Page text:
In season 2 of 13 Reasons Why, Liberty High and the surrounding community are still reeling from Hannah’s death of Hannah Baker (Katherine Langford), as well as the attempted suicide of another student. Old wounds are opened again when Hannah’s parents decide not to settle their lawsuit against the school, instead taking it to court and forcing many of the students featured on Hannah’s tapes to testify. Many start receiving threats, warning what will happen to them if they don’t keep their mouths shut. Meanwhile, Clay Jensen (Dylan Minnette), stumbles into a conspiracy involving old polaroids that reveals an even deeper history of sexual misconduct at Liberty High. To complicate matters, he also begins seeing Hannah as a ghost, imagining her everywhere he goes and talking to her when he’s unsure of himself. —Chris Osterndorf

13 reasons why Netflix original series

Greenhouse Academy

2 seasons | Renewed for seasons 3 and 4

Greenhouse Academy is a family-friendly show that doesn’t pander to its audience. It’s about a brother and sister who go to the titular elite boarding school. They’re still coping with the death of their mother on top of trying to fit in at a school that doesn’t want them there. Despite the emotional heft of the show, there’s plenty of comedy for levity. —Eddie Strait

greenhouse academy Netflix original series

Alexa & Katie

2 season | Renewed for season 3

Netflix’s family-friendly, Disney Channel-esque multicam sitcom provides a heartwarming, comedic story about battling cancer and coming of age. It doesn’t quite provide an accurate depiction of cancer. There’s no big scary needles, no pain, or even severe exhaustion—just two incredibly fake-looking bald caps and one episode spent in a hospital room. But Hannah Montana vet Heather Wordham created a comedic show about the power of friendship that anyone can take a life lesson from. —Tess Cagle

Everything Sucks!

1 season | Ended

Netflix’s latest coming-of-age tale really wants to let you know it’s 1996. The 10-episode series, set in the real town of Boring, Oregon, fairs better when it’s not blasting you with references. The premise isn’t exactly unique, either: Three freshman friends and AV club nerds collide with the drama nerds. Luke (Jahi Di’Allo Winston) finds himself drawn to fellow AV clubber Kate (the wonderful Peyton Kennedy), who is struggling with her sexuality. They are outsiders trying to find their people. They are freaks, geeks. The last couple of episodes tonally shift from the first half, and present a clearer sketch of that feeling of invisibility and need for acceptance. Kate and Luke’s storylines reach a more satisfying end by episode 10, it just takes Everything Sucks! a little too long to figure out what it wants. —Audra Schroeder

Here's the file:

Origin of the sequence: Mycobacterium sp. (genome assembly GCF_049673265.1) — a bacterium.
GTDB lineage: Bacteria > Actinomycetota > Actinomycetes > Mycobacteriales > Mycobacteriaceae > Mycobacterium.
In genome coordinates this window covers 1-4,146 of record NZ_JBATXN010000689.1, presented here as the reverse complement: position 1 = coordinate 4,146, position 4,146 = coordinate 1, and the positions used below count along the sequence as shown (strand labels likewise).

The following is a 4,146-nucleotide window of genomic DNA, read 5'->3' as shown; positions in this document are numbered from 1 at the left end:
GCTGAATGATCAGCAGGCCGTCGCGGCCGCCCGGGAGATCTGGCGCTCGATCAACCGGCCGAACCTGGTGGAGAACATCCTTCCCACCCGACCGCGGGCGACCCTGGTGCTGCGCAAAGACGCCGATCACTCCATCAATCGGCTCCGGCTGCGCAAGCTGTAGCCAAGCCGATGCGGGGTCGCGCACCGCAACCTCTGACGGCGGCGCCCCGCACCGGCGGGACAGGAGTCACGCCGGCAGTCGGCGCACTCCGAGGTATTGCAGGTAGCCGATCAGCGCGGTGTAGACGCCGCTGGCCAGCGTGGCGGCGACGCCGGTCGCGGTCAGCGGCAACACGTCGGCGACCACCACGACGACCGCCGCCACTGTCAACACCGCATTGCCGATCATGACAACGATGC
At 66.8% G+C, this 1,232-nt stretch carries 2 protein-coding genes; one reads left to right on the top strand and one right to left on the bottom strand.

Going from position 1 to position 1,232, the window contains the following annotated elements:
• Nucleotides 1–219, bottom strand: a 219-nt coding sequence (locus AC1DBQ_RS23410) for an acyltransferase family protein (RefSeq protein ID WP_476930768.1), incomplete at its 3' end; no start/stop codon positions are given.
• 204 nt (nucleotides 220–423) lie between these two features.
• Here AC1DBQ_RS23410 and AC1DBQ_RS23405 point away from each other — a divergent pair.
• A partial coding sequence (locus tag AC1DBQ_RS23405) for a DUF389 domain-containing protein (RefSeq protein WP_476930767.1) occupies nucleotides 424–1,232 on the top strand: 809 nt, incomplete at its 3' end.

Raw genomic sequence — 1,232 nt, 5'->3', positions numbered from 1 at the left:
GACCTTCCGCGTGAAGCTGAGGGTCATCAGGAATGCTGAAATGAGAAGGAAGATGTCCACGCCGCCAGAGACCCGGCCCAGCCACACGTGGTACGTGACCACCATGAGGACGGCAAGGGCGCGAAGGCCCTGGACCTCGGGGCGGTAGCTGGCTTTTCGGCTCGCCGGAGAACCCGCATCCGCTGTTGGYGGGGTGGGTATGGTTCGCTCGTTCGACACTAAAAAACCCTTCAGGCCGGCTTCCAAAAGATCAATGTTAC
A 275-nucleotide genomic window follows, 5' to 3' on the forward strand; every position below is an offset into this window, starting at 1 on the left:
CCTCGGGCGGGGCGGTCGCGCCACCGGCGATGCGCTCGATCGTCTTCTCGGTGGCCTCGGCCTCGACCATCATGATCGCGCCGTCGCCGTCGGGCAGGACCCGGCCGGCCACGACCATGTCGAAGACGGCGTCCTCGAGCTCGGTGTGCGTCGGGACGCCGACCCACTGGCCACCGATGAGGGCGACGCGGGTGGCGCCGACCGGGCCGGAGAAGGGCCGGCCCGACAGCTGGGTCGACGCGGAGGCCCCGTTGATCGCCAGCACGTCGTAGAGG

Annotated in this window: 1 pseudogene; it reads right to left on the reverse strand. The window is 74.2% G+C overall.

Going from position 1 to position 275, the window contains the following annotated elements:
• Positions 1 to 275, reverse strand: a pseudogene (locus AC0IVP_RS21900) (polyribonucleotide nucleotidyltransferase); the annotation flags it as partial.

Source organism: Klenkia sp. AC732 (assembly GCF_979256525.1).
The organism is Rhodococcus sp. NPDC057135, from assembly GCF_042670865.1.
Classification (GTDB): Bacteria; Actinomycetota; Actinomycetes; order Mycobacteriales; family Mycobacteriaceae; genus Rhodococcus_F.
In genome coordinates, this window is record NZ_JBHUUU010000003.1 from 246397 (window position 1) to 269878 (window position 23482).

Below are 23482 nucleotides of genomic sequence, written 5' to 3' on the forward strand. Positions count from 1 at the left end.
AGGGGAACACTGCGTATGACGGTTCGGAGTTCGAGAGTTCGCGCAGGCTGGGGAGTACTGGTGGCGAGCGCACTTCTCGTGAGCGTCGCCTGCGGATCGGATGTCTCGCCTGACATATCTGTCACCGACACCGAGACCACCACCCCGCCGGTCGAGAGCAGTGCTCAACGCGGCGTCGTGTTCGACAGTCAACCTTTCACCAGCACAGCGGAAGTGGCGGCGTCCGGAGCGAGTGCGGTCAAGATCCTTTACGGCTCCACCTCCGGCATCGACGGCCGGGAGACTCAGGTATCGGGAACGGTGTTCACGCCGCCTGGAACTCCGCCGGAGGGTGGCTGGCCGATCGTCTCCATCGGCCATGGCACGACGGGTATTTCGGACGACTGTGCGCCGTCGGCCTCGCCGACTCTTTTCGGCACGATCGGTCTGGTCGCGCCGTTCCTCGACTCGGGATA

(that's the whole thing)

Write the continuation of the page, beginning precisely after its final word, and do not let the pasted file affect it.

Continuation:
Everything sucks Netflix original series



Netflix original series: Offbeat Comedies


2 seasons | Renewed for season 3

GLOW is widely considered one of the best shows on Netflix. Season 2 of the half-hour dramedy from Orange Is the New Black creator Jenji Kohan—based on the real women’s wrestling league from the ’80s—finds the “gorgeous ladies of wrestling” grappling in the ring and out to produce a cable TV show while also tackling power dynamics and workplace sexual harassment in an era way before Me Too. —Chris Osterndorf

glow Netflix original series

The Standups

2 seasons | Pending

Over the last year, Netflix has debuted a run of specials from marquee comedians, names that are big enough to warrant multiple specials and often, on the backend, critiques about their worldviews and ideologies. The Standups proposes a different kind of marquee. The second season showcases mid-tier acts with smaller fanbases and gives them 30 minutes to work with. Filmed last fall in Los Angeles, the second season spotlights Aparna Nancherla, Joe List, Rachel Feinstein, Gina Yashere, Brent Morin, and Kyle Kinane, comedians who each have their own audience but could overlap audiences too. It also feels more timely than other marquee Netflix specials. —Audra Schroeder

the standup Netflix original series


2 seasons | Ended

Will Arnett’s Flaked is bleak and punishing, so all is forgiven if you let it simmer in the queue a few weeks. Season 2 takes a sobering turn as it explores Arnett’s own struggle with alcoholism. Arnett plays Chip, who, over the course of the season, spirals out of control as his lies and deception become increasingly unraveled. It’s Arnett at his most sincere and raw. He isn’t the first celebrity to inject their art with hard-hitting personal struggles of course—but he’s maybe the best. —Dan Marcus